Latest posts by Alex Mitchell (see all)
- The top 10 of Eurovision 2019: the good, the bad and the fugly - 17 May, 2019
- Melodifestivalen 2019 - 9 March, 2019
- The year that was 2018 – Part 6: Oceanian politics - 2 January, 2019
It was Winston Churchill who described a democracy as “The least worst option”, yet it is a system that has stood the test of time. In Britain, though, it seems to be facing a crisis.
In the 2010 general election only 65% of eligible voters cast their votes. The Conservatives (36.1%) and the Liberal Democrats (23%) came to power with 59.1%. The Last European Elections saw a UK turnout of 34.7% – nearly half the European average. Why are people not more concerned about low turnout?
It’s true that for the first 18 years of our lives the world of politics and governmental affairs may seem insignificant to us. Unless you were a politico, you might not even have known who your local MP was or what party they represented. Some of you may have shown an interest when you were able to cast your first vote. Yet political engagement with the younger generation is at an all-time low. In the 2010 general election voter turnout amongst 18-24 year olds was at 51.8% with 25-34 year olds not fairing any better at 47.7%. Compared to the 65+ who had continued the trend of over 70% turnout at 74.7%
The voter turnout figures plummet when it comes to the European elections. At the last election in 2009, UK turnout was 34.7%, Nearly half the European average. Local elections show a similar trend (outside of a general election): in 2012, the average was 31.3%
With the European and local elections on Thursday 22nd, and less than a year to go until the next general election, I am writing to urge you to get out and vote rather than abstaining or worse not bothering.
I would argue that the state asks little of us. Pay our taxes, bring our children up right and vote in elections yet the figures suggest near to 1/3 of us don’t vote in a general election and near 2/3 don’t vote in Local or European elections.
The word Democracy comes from the Ancient Greek for ‘Rule of the People’. We don’t have direct democracy but a representative democracy, by where we once every so often vote for an individual/party to represent ourselves in the corridors of power. The party with the most representatives will then lead the government and set the agenda.
When people are disgruntled with their elected officials we have the power to vote them out, yet we appear to do something quite harmful to the democratic process. We turn away from it all together, often leaving the people we are so disgruntled with in power and in some cases with more of a majority. This is the wrong attitude to have. Elected officials should fear the people. They should worry about the ballot box as it’s where the people have their say. It may just be a cross on a piece of paper but it is probably the most powerful mark you will ever make on any piece of paper. We should tell our officials we are not happy with them by voting for someone else and not by ignoring the vote.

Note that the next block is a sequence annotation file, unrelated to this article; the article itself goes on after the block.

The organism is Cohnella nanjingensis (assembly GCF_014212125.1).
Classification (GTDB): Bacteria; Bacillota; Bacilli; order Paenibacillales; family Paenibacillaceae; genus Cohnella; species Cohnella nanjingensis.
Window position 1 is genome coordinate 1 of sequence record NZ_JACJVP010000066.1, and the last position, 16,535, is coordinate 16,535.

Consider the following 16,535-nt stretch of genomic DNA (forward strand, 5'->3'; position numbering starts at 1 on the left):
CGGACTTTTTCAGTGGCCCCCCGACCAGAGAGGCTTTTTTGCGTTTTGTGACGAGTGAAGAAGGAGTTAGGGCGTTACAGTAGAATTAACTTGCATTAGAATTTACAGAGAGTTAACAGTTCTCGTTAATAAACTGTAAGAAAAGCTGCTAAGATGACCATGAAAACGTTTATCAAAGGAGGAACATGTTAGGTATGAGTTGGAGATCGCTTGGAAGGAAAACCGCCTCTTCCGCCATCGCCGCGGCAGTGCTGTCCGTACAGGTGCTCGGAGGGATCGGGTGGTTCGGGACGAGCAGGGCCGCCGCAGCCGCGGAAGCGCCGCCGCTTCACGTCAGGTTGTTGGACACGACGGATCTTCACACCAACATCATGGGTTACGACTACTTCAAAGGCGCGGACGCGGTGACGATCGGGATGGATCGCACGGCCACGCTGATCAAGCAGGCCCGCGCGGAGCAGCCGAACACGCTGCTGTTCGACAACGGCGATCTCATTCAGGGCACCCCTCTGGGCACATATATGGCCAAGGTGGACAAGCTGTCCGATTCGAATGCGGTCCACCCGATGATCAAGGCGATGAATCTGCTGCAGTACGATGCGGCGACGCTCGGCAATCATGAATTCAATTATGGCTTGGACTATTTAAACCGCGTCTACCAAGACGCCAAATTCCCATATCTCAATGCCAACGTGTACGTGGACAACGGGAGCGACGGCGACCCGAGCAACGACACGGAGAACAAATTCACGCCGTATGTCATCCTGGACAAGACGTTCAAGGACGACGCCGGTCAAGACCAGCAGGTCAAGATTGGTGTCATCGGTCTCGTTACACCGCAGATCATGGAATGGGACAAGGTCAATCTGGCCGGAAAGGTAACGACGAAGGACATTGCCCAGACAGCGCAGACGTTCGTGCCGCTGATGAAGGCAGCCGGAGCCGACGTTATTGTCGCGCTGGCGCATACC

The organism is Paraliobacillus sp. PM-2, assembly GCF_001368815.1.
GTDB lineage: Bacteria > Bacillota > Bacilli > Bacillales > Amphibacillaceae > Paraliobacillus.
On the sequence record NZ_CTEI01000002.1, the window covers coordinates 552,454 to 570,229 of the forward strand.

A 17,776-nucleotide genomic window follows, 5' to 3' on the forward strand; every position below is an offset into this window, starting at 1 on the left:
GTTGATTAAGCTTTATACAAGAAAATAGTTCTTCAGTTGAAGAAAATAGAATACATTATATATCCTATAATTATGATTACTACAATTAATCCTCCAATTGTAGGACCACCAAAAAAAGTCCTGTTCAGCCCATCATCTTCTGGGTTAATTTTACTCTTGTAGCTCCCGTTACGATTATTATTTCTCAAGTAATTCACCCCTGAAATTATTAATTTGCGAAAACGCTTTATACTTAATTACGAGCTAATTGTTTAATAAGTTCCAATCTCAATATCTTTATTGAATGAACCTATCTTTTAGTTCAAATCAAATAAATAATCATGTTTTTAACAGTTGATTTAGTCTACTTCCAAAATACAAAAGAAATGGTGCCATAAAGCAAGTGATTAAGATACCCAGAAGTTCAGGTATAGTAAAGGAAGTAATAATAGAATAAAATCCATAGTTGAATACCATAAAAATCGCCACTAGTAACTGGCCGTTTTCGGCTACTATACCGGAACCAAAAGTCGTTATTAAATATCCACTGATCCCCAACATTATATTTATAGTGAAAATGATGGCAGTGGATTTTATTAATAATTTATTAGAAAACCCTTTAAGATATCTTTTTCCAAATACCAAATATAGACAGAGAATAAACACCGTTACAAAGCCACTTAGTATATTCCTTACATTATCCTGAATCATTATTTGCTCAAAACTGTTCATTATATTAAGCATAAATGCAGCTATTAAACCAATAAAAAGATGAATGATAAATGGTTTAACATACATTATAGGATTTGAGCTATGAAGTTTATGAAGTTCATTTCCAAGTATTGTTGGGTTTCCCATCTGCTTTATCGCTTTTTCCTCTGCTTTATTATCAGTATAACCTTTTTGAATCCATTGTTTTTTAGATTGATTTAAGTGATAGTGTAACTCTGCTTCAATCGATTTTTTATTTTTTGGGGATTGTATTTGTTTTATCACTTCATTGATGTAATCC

You are probably thinking, “Yeah nice idea, but there are no differences between the parties.”
I would agree in part. In the parties’ continual fight for the political centre-ground, they have begun to sound rather similar. However if you look at the parties beyond the centre-ground issues, that’s where you’ll find the differences.
All parties want a strong economy and believe they have the answer, but if you examine the arguments closely you will find where the main parties begin to diverge. This does involve a bit of research but instead of throwing that campaign leaflet in the bin, just browse it quickly. Do you agree with anything on it? What do you disagree with? Now pick up that second leaflet. Do you agree with this one more or less than the first? Why?
Do me another favour: talk to your friends. Who are they voting for? Why are they voting that way? Like the parties’ pages on Facebook so when you are scrolling through your news feed on the way to work you see what they are talking about. You don’t have to be an expert on politics or ideology to look at the debating points and decide which party speaks to you most.
In my view there is no reason not to vote. Even if you go to the ballot box and write on the paper “none of the above”, at least you have made an effort and have voiced an opinion. I would argue for a “none of the above” option on the ballot papers – though I doubt politicians would allow it for fear of being beaten by said option.
Fundamentally there are people fighting for their freedom to vote, risking life and limb for the chance to even have an election. Even when the first vote comes around they are under threat to just cast that vote. How do you think nations such as Syria, Afghanistan, Ukraine, Palestine and South Sudan look at us when we have this right to vote yet we produce such low turnouts?
I remember my first vote. It was the European elections back in 2009. I remember going to the polling booth and taking in the long ballot paper. Some parties I hadn’t heard of because they hadn’t factored in to my following of general and local elections.
I re-read the instructions, determined not to spoil the ballot. I put my mark on that piece of paper, took one long look, and then folded it up and placed it in the big black box.
Every vote since I feel I have performed a civic duty and am proud to have voted. Proud to have taken part in a system handed down from the Ancient Greeks. Voting is a process practiced all over the world and hungered for by those who are not given this simple yet fundamental right. So vote and return power to the people.
For an easy-to-use quiz to find out which party most aligns with your own beliefs, try this.